Surely, it is not an easy thing to achieve a full conviction and comprehension without the incorporation of reason. However, it is unfortunate that not all the people possess such a trait. It is only the sages who can be accredited to be having a full stoicism. Their full achievement implies that they can go beyond a mere belief since they have ability to verify the premises before making a conclusive judgment. Unlike them, many people have been unable to ascertain the truth. They do not have the skills to critically analyze a situation before making a productive and fruitful elevation of the mind. Thus, they cannot methodically examine situations and come up with the truth regarding the objects with which they are confronted. This explains why many people have been finding it difficult to make rational judgments for them to distinguish the truth in real life situation. This should be part of an argument.
Meanwhile, Stoics came up with the idea of “graspable” presentation.” This was also important in resolving the controversies which surrounded the inclusion of sense as a credible source of knowledge. As indicated earlier, knowledge had been a very contentious topic amongst the philosophers. However, despite their knowledge of such controversies, the stoics decided to take a low profile regarding the use of sense as a source of knowledge. Thus, they came up with this term to help people in distinguishing between the truth and false information. As a complex concept, a person is said to be able to do this in case they use such sense-perceptions to represent the actual truth in an accurate manner. it is a ‘graspable’ presentation that can use such perceptions to ascertain the truth.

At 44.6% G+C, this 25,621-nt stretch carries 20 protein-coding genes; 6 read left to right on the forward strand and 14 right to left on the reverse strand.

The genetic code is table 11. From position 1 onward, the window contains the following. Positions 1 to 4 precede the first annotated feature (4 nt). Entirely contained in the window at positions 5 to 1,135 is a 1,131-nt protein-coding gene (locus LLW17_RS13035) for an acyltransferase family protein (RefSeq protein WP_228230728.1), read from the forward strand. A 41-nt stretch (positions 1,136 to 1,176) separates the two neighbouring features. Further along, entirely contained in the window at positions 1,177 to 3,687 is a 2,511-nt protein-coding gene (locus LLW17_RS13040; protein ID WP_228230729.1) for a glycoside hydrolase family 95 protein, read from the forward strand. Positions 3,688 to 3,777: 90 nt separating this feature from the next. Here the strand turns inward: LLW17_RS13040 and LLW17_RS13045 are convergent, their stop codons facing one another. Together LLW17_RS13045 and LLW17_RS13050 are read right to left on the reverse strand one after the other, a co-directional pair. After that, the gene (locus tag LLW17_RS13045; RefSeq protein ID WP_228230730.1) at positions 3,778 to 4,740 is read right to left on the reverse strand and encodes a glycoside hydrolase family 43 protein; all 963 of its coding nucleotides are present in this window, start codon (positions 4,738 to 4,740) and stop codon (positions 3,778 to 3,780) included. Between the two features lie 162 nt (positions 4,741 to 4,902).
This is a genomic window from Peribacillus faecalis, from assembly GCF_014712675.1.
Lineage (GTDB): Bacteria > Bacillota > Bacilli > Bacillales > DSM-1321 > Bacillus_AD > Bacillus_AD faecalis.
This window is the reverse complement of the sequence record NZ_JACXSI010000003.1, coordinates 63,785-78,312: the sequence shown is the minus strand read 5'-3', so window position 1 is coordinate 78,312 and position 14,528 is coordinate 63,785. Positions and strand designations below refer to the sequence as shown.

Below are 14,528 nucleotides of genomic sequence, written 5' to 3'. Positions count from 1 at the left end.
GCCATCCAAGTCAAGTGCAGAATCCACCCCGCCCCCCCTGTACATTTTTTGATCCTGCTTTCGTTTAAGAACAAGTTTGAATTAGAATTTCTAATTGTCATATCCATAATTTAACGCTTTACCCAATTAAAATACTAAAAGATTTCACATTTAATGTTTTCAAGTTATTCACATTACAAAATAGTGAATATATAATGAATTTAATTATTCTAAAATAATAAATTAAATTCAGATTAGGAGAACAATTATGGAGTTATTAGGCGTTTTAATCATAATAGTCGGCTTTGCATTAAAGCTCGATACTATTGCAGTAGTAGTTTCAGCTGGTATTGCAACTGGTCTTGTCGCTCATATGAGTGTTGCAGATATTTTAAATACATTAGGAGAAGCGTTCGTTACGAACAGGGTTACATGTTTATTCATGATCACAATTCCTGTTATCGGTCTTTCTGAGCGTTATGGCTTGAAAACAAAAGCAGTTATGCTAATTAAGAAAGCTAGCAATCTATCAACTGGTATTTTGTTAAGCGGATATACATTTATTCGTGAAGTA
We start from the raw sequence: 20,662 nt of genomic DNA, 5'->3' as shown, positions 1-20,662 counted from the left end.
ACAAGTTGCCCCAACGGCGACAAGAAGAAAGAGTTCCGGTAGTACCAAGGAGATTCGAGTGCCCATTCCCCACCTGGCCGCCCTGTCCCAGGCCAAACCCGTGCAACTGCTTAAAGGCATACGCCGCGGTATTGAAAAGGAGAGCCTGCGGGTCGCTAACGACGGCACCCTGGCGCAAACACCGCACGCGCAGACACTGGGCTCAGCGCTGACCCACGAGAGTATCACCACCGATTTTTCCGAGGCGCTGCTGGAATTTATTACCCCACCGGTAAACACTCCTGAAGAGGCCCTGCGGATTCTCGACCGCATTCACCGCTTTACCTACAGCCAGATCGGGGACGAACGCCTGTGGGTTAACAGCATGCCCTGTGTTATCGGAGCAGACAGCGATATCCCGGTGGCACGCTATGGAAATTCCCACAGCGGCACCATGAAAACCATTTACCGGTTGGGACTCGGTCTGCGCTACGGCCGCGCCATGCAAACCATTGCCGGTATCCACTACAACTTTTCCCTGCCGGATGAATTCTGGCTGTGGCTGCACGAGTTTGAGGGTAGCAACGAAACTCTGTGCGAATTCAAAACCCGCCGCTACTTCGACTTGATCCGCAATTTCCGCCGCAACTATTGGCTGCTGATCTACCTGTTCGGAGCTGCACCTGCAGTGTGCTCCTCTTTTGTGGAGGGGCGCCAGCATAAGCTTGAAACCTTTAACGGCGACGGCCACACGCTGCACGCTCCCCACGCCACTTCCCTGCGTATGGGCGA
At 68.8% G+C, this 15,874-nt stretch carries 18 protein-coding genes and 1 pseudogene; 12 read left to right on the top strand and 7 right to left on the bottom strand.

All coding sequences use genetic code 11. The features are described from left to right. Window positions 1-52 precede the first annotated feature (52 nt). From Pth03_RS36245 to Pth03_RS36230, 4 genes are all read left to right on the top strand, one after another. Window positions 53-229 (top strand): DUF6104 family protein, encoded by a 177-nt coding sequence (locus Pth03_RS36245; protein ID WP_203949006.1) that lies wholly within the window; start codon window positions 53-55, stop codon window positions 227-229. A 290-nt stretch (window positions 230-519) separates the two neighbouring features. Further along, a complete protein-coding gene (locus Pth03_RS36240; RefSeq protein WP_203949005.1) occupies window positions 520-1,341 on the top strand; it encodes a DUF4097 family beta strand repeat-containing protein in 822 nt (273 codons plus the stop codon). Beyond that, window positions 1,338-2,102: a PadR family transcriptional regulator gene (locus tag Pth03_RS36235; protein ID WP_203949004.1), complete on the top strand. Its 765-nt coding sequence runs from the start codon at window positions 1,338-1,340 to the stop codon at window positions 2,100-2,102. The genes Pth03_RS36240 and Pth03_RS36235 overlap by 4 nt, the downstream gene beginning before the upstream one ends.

To qualify for such a stature, it is essential for a person to be in a position of distinguishing the truth from falsehood or fantasy. It is a common thing for people to experience fantasies in their day to day experiences. However, these should not be confused with reality because they are quite distinct from each other. This was justified by (Aetius, 4.12.1) who said that “experiences in the soul which occurs as the result of no presented object, as in the case of people who fight with shadows and punch at thin air. For a presented object underlies the presentation, but no presented object the ‘phantastic.’ Besides, the presentation should be made to account for the object that is making it to be in existence. There should be a clear statement to focus on such objects since they help in tracing and understanding their source.